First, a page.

Over the last few years, Hawa McCarthy, a young mother of five in Mobai village, Kailahun district, received guidance on water, sanitation, hygiene (WASH) and nutrition through the USAID-funded Sustainable Nutrition and Agriculture Promotion (SNAP) Program. ACDI/VOCA implements SNAP with partner International Medical Corps (IMC). Before SNAP’s intervention in her community, Hawa says she had no idea about hygiene or how to prepare proper meals for her children. She worried constantly that one or more of her kids would fall ill from malaria or become malnourished.
SNAP Trains Mother Care Groups on Healthy Lifestyles
SNAP trained mothers on WASH and nutrition through mother care groups (MCGs). MCGs identified a lead mother, who received training from SNAP’s health promoters. The lead mother in turn shared the information with other MCG members. MCG training topics included how to most efficiently wash clothes, use soap while bathing, and prepare and cook food using locally available nutritious foods.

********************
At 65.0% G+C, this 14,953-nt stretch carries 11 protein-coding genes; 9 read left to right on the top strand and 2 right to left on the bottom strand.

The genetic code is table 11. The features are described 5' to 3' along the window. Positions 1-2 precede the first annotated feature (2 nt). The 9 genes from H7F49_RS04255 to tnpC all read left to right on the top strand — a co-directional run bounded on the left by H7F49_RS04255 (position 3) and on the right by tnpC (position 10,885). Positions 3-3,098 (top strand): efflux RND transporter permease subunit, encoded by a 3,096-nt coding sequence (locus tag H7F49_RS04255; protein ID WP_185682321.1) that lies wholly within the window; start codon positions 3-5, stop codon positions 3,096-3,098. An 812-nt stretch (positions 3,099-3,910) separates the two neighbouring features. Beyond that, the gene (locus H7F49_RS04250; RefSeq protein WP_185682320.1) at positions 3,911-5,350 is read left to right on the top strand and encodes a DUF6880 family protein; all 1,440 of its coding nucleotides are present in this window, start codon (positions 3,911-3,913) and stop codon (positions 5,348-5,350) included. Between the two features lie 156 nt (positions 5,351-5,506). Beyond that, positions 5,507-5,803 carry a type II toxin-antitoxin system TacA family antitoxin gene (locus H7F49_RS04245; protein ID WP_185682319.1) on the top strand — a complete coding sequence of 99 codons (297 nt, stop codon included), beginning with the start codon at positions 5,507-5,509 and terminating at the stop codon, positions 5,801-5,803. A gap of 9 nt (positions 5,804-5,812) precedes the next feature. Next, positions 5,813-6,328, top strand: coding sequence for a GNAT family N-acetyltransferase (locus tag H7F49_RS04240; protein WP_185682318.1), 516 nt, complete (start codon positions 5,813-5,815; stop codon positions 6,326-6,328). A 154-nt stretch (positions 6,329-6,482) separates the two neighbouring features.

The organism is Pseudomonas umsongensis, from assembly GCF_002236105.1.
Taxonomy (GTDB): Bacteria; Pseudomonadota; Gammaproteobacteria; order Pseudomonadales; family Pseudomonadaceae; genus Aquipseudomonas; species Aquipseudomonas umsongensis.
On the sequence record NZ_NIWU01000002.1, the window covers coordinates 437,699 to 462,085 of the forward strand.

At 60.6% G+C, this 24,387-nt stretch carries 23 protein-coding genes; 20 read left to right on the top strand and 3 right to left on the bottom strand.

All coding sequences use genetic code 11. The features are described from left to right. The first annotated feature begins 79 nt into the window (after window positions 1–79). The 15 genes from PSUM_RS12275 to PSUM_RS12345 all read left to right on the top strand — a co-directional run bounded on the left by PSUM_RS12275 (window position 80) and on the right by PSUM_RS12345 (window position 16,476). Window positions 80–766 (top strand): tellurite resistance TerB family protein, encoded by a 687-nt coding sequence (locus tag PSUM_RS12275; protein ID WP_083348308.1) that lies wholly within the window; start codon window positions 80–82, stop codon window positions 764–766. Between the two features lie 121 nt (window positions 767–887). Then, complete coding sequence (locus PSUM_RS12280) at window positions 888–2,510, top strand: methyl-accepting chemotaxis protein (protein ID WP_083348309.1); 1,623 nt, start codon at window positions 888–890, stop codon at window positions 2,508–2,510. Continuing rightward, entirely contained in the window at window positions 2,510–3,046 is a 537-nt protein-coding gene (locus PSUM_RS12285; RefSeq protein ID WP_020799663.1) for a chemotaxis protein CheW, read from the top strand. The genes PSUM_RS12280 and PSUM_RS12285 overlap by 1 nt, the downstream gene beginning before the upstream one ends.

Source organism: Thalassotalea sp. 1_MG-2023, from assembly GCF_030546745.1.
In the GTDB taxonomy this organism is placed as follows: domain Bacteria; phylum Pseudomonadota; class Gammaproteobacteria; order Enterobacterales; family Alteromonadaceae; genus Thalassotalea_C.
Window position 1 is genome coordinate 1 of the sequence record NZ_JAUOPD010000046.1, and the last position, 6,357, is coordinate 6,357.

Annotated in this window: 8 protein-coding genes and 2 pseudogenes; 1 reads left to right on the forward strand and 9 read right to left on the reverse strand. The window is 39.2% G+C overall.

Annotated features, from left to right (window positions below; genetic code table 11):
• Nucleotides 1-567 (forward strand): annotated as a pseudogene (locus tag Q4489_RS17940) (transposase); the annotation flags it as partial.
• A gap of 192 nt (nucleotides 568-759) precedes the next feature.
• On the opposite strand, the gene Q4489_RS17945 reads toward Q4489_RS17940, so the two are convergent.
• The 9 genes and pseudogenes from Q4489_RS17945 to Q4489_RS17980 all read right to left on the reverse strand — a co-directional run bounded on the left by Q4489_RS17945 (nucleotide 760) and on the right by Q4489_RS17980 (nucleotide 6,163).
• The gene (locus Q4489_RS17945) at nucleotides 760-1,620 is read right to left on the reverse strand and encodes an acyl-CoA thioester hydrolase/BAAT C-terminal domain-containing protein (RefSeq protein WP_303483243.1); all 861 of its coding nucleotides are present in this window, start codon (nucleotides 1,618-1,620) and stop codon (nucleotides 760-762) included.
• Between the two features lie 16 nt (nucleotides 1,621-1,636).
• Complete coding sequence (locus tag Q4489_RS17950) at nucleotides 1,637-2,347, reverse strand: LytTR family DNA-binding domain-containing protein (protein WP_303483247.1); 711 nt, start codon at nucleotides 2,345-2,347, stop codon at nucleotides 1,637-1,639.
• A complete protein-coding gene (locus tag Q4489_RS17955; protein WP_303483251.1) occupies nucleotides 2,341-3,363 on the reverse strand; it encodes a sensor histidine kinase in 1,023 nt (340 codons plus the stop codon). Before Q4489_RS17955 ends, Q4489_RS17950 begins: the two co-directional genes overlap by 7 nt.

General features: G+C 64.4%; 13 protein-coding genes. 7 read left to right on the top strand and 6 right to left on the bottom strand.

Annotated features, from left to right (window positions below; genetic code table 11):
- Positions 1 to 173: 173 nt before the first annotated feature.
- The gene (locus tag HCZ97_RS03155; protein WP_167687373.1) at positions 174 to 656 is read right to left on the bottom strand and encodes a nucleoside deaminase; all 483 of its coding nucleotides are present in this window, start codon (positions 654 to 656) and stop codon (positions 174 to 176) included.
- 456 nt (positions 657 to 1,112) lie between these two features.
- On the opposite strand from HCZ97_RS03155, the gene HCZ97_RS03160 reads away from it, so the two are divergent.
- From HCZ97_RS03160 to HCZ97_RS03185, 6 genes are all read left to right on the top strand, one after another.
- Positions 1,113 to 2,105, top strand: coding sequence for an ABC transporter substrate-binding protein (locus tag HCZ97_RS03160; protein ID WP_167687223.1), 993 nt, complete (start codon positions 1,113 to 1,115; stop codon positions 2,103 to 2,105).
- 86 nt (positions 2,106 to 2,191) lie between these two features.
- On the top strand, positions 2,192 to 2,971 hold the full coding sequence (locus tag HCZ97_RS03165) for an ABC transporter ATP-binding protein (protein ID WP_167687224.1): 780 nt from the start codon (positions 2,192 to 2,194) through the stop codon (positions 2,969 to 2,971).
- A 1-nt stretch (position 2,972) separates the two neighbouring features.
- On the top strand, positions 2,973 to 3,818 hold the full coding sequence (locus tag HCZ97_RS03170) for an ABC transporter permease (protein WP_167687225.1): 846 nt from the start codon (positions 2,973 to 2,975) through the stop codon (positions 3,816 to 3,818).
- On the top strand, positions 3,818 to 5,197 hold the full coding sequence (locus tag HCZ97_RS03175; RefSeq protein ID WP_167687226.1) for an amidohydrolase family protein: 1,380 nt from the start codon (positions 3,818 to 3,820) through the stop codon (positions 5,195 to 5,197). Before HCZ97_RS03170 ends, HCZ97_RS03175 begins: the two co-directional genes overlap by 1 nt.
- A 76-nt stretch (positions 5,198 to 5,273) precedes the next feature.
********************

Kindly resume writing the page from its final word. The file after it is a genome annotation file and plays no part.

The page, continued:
In 2016 SNAP has facilitated the formation of 180 MCGs comprised of 1,800 lead mothers who in turn cascade train to 10-15 group members, the screening of 39,263 children for malnutrition, and the distribution of 17,790 kilograms of Sierra Mix nutritional supplement.
SNAP Trains Women to Identify Malnourished Children
Mother care group members also learned about the causes of malnutrition and importance of exclusive breastfeeding and complimentary feeding using nutritious crops. Additionally, SNAP trained mothers on how to determine if their children, aged 6-59 months, are either malnourished or at risk of being malnourished, using the Mid-Upper Arm Circumference (MUAC) tapes. SNAP has provided a food supplement called Sierra Mix to children in SNAP areas of operation found to be at risk or malnourished based on these MUAC screenings by caregivers trained by lead mothers.